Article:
Indeed. But not as curious as the subtle changes coloring Chambers’ music since motherhood—and that scary night in the Bay Area. In her tinny, Dolly Parton-timbred trill, the artist sticks to the twang/blues/ballad schematic that made her 2000 debut, The Captain, an award-winning, multi-platinum smash Down Under. But what she’s warbling is drastically different. Defiantly, she announces her newfound confidence in “Stronger,” asserts that she’s actually much “More Than Ordinary,” and—in the gently plucked “Saturated” —humbly declares that she “never wanted anything but a record and a band / I never wanted anything I didn’t understand … I shoulda known better.” Cynically, she examines “Hollywood,” slashes her wish list down to a solitary “Pony,” and examines her existence with keen sagacity in “For Sale”: “If I fall any harder this time / If I dig any deeper, Lord, what will I find … not everything about me is for sale.” And, of course, there are a few hoedown foot-stompers “Bluebird” and “Follow You Home” added for good traditional measure.
Is the “falling harder” line a reference to what we think it is? Chambers can’t stifle a snicker. “Hey, that’s funny! I actually hadn’t thought about it like that. But yeah, maybe I should use that the next time someone asks me about it—‘In San Francisco, I fell really hard!’” And yes, she continues, she did pause long enough to reassess things. “And I honestly don’t think I would’ve done that if I hadn’t had Talon. This may sound terrible, but I find it easier to be more selfish now, where I’m like, ‘No, I can’t go out on the road because I need time with my family.’ And I don’t ever feel guilty about it. Because this is the real world, here where Talon calls me Mom. That’s what it’s all about, and it’s made me kinda stop and enjoy life a little bit more.”
So it was no surprise that the Nash-produced Wayward Angel turned out to be half joyful celebration, half self-affirmation. “And I felt like that when it was finished,” Chambers says. “Even though there are more ballads on this album than I’ve had on any other, I think there’s a bit more confidence there. It’s a lot less desperate-sounding.”
And though Antipodean country legend Slim Dusty passed away this year, Chambers happily reports that the twang scene is booming at home. She reveals that “a lot of my friends are in country music, and they actually tour and make a living off that, and it’s getting better all the time. There’s a lot more rootsier stuff getting on mainstream radio nowadays.” Which isn’t exactly where she’s coming from, she cautions. “I guess a lot of my favorite songwriters have been through the really, really hard life, with drugs and alcoholism, in and out of jail, lots of marriages.” Which pretty much describes Steve Earle alone. “Yeah!” Chambers exclaims. “But that sorta adds to [his music]—just living your life, and living a lot. I mean, I haven’t gone through my life having lots of tragedy. I’ve had hard times, of course, like everybody does. But I feel like I’ve lived quite a full life for somebody my age, and I guess that adds to my songwriting.”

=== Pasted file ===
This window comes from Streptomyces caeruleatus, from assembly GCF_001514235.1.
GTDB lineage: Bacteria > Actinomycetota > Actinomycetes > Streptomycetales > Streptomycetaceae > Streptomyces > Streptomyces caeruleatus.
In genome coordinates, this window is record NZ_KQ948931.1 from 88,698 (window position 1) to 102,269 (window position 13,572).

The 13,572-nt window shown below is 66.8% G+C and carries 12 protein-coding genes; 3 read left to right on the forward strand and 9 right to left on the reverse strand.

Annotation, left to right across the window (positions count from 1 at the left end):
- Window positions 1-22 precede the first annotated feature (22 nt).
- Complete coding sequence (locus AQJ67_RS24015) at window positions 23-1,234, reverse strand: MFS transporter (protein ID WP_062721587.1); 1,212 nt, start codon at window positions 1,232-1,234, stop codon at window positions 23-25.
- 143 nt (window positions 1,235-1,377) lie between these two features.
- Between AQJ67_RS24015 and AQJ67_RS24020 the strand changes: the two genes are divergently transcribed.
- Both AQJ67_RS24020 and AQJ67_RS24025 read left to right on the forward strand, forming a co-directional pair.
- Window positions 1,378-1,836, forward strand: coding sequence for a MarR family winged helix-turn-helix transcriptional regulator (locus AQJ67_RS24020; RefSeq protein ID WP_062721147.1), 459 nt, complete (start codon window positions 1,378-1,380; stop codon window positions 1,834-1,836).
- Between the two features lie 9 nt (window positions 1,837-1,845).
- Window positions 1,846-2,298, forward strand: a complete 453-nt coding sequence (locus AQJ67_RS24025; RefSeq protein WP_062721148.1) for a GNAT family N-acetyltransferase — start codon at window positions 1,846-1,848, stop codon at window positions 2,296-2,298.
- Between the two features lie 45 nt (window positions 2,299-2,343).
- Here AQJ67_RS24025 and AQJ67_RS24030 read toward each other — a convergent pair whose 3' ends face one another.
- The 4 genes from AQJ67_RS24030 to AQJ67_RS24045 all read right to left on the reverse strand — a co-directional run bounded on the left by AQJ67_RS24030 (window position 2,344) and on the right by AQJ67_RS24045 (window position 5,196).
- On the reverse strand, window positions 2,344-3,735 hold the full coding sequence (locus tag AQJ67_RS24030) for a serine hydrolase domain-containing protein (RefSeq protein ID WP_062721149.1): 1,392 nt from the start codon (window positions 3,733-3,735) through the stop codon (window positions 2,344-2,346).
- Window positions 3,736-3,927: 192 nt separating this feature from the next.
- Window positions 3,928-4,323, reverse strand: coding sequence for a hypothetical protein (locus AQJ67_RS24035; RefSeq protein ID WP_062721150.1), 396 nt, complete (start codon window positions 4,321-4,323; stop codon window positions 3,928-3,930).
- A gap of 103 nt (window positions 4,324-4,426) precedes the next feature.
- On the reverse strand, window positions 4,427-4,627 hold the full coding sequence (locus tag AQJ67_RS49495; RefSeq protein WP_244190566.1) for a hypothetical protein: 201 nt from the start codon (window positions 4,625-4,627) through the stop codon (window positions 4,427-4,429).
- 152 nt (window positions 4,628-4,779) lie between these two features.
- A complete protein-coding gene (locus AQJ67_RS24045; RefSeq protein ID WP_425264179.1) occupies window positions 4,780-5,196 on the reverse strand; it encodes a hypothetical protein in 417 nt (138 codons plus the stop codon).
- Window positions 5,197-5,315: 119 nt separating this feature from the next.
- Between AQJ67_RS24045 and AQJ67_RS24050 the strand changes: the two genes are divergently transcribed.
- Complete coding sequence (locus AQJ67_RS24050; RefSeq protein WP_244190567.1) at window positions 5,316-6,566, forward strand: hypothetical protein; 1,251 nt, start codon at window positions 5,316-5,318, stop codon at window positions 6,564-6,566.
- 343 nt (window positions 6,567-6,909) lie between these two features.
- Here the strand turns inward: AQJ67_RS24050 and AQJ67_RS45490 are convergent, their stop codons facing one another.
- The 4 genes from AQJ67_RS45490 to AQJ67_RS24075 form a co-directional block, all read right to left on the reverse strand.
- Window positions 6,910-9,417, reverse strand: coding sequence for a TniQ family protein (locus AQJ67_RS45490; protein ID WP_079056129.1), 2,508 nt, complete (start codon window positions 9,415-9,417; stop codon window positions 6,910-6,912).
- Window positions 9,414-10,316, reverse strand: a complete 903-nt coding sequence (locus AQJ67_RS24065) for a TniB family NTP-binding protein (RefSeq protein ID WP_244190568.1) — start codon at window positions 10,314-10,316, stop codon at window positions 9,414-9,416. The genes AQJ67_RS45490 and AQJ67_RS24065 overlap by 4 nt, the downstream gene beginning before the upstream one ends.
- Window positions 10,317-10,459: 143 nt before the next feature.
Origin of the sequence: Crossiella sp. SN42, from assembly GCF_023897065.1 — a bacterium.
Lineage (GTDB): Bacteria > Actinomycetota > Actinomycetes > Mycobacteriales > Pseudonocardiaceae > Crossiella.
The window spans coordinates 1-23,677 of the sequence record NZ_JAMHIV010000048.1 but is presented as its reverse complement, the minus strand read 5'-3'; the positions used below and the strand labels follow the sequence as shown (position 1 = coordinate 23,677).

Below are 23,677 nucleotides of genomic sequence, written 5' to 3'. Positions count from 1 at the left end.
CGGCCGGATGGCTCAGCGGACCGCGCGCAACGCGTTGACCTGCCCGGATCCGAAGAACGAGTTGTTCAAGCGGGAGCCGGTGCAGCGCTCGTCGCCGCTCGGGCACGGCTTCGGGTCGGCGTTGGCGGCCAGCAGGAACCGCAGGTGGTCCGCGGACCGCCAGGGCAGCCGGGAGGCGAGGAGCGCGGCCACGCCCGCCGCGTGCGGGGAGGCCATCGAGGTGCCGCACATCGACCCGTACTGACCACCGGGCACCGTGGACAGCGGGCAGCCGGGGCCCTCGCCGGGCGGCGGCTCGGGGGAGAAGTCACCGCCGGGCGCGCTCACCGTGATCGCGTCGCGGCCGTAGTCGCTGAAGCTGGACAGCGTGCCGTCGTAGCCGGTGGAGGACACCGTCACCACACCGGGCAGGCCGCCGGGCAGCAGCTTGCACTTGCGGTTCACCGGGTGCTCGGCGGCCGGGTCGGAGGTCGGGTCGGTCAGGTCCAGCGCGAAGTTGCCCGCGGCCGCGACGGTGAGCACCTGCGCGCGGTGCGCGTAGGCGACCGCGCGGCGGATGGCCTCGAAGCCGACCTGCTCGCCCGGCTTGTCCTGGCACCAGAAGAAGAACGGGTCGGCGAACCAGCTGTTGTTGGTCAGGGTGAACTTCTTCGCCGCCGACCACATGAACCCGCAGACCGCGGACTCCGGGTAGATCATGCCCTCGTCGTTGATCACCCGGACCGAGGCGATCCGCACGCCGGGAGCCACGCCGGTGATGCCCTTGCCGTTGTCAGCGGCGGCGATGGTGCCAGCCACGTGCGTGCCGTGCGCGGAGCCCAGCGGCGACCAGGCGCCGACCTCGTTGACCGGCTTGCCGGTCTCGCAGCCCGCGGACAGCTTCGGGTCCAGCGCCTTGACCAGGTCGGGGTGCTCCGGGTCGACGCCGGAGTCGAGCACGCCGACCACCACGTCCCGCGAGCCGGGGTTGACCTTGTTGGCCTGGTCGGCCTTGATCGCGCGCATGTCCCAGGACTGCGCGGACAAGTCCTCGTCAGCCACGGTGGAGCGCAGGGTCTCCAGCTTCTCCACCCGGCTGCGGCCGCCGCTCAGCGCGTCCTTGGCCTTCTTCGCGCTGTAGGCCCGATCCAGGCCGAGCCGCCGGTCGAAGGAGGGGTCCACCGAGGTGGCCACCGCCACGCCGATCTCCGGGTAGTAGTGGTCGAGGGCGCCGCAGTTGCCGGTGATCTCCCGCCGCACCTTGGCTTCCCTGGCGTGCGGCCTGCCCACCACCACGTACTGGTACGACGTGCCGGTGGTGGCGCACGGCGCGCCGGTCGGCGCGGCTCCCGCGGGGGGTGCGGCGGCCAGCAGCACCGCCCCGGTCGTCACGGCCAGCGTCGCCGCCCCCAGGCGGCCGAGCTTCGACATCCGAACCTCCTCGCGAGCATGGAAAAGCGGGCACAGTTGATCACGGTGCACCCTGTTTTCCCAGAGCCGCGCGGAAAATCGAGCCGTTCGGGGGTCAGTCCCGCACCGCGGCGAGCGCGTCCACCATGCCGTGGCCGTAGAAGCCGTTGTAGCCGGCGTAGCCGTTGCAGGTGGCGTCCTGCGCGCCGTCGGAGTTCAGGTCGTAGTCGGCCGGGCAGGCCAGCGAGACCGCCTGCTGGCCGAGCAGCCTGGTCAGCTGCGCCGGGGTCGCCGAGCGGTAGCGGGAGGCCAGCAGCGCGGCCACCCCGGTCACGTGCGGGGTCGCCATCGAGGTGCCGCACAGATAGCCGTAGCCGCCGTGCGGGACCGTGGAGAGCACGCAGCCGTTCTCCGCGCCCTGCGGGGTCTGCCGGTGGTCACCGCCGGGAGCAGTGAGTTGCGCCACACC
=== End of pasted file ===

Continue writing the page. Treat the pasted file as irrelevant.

Not long ago, when Talon was only a few months old, Bill Chambers dropped by his daughter’s digs in New South Wales and told her she’d been the same tender age when the family pulled up stakes and went fur-trapper mobile, roughing it in the wild for years and getting their supplies from passing trains. But one thing’s for certain: Kasey Chambers may have minor mishaps here and there along the touring trail, but she’ll never, ever have to shoot and skin her own supper again. “And I’m quite happy about that,” she says decisively. “Everyone’s always saying ‘Oh, it must’ve been really cool to live like that!’ And I’m like, ‘Yeah, it was. For then.’ But there is no way I could do that now. I’ve gotten a little too accustomed to my hot shower every day.” When her dad rhapsodized about days spent living out of their car on the Nullarbor, not seeing another living soul for weeks on end, she says, “The funny thing was, I kept thinking ‘Oh, my God! I hardly even wanna leave the house anymore!’”